In interactive marketing, it is vital not only that your company’s message reaches its intended audience, but truly engages it as well. Recently, I came across a New Yorker article entitled “The Limits of Friendship,” by Maria Konnikova. In short, the article suggests that in an age influenced by rapidly expanding social media, we as a society may in fact be becoming less and less socially adept. While the number of social interactions we make is larger than ever due to social media, their respective values are diminished.
Frequently referred to in Konnikova’s article is an anthropological phenomenon known as Dunbar’s number. Proposed by British anthropologist Robin Dunbar in the early 1990s, this number is a suggested limit to the number of people with whom an individual can maintain stable social relationships. Originally formulated during his studies on primates (make your own Planet of the Apes joke here), Dunbar’s theory became well-known once it was expanded to include humans. Dunbar suggested that for humans, the average number of relationships one can maintain is about 150, and that these 150 are organized in hierarchical social groups of decreasing size. There is the biggest group, some 75 to 100 acquaintances; then a step down, perhaps 35-50 casual friends; then another step down, about 15 close friends; then finally a circle of your five best friends.
Principles of Brand Loyalty
Extrapolating this information to the field of marketing, it isn’t hard to conceive that the way we think about brands might be similar.
Ask yourself—from how many brands do you own at least one product? Probably a lot—let’s say 100. From how many brands do you own two or more products? For me, a reasonable answer might be around 30. Three or more products? I think you see where I’m going with this.
To simplify, let’s ask a question that can be answered without spending hours counting items in your garage: how many brands do you truly feel loyalty towards? Brands for which the competitors’ products simply won’t do? Likely the answer is not more than three to ten—your closest circle of brands.
Then how can a brand stay Dunbar-relevant? In a 2010 study, Dunbar examined the phenomenon of social media, stating that “what Facebook does and why it’s been so successful in so many ways is it allows you to keep track of people who would otherwise effectively disappear.” Through use of social media, brands can do the same: they can stay present for customers who, frankly, might otherwise forget about them.
But obviously, merely staying present is not enough—and it takes something extra to enter a consumer’s hierarchy of brands they associate themselves with, and something spectacular to be considered among their top 50, top 15, or even top five. In Dunbar’s social hierarchies, there is a clear precedent for defining who enters these most prestigious social circles: engagement and interaction. In marketing, these same principles apply.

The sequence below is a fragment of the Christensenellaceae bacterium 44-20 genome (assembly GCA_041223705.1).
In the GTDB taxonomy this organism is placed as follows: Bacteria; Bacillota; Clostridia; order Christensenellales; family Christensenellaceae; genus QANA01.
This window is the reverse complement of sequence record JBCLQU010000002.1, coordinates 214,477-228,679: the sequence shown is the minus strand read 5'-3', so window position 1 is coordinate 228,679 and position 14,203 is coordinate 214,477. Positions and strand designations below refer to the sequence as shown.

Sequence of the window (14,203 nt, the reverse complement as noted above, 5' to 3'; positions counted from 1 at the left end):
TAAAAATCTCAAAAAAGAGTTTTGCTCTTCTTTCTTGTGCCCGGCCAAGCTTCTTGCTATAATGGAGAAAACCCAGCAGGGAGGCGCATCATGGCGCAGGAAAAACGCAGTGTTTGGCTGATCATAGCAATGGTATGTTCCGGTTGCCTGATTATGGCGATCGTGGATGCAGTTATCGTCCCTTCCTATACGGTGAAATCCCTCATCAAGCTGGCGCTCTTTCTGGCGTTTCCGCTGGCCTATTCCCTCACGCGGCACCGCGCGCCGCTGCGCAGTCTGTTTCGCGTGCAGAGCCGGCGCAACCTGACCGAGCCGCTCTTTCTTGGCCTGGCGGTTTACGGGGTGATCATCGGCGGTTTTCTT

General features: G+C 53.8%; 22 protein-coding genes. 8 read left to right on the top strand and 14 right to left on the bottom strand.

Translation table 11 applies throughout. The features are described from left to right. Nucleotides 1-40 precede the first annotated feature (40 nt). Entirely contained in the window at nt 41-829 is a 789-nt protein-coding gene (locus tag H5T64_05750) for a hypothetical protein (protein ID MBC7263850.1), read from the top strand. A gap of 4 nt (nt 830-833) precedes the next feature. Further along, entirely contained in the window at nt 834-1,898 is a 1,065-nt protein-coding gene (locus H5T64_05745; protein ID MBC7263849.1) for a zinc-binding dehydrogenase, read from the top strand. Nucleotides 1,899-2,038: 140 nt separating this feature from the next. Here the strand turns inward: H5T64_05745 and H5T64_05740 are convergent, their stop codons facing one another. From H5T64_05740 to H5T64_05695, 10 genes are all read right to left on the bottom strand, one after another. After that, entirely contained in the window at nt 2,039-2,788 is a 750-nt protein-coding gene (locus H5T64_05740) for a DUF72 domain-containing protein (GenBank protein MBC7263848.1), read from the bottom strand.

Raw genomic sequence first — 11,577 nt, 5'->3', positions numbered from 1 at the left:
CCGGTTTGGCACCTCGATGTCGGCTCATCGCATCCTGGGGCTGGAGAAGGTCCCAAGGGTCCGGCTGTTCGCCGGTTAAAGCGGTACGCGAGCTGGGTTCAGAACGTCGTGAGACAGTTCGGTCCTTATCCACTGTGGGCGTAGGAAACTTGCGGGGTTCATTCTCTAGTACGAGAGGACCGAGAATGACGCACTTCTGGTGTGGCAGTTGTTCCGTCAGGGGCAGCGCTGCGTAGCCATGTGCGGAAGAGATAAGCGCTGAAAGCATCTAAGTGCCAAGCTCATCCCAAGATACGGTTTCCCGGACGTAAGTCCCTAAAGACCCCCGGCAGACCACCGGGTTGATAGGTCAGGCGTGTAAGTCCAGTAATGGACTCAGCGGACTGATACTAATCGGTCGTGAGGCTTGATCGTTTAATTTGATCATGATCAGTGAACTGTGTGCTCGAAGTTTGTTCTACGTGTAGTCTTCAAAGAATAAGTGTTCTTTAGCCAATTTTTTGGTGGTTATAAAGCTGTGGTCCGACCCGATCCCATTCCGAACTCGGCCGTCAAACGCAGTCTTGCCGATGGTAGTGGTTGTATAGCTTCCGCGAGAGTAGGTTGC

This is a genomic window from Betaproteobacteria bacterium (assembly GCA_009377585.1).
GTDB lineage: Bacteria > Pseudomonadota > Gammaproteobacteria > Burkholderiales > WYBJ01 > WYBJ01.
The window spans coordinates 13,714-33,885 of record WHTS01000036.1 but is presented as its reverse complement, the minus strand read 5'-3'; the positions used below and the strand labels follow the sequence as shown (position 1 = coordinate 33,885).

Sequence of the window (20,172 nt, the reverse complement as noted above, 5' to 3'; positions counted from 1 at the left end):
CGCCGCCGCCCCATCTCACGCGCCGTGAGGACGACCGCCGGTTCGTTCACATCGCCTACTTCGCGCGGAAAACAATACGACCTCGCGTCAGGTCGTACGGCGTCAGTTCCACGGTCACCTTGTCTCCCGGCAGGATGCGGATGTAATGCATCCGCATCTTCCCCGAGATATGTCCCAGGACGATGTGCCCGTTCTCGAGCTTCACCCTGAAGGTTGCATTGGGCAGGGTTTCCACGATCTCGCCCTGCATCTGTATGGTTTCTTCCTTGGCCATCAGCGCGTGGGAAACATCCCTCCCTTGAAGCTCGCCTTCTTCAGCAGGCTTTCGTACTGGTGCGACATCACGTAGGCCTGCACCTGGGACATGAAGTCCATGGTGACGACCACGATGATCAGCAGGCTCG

Thanks to the prevalence of social media, there are many tried and true ways to stay present and get your audience to virtually interact with your brand. What type of interaction it will be, however, has serious implications for whether that experience will last 15 seconds or 45 minutes. While analyzing your strategy, it is necessary to ask: is this virtual interaction a speech, or a conversation? A speech is one-way; a lesson for those who want to listen. A conversation is two-way; it is addressing, listening, responding, and actively taking into account the preferences and ideas of both parties involved.
The Value of Virtual Experience
When designing a virtual experience, it is necessary to keep in mind that the way in which you engage and interact with your user is imperative to how they will perceive your brand—it communicates your level of interest in the user as a real human being, your desire for their input, and your level of respect for them.
Virtual interactions are never going to be a 1:1 replacement for face-to-face interactions. There is arguably nothing more valuable than being able to sit down with another person and communicate directly. Dunbar, too, suggests that another person’s physical presence is integral to creating close personal relationships. In that regard, it is important not to let your virtual interactions supersede your in-person interactions.
But by understanding how to best utilize virtual interactivity, you may find yourself with many more opportunities for face-to-face interactions, as well as a public audience that is bigger, more engaged, and more knowledgeable than ever before.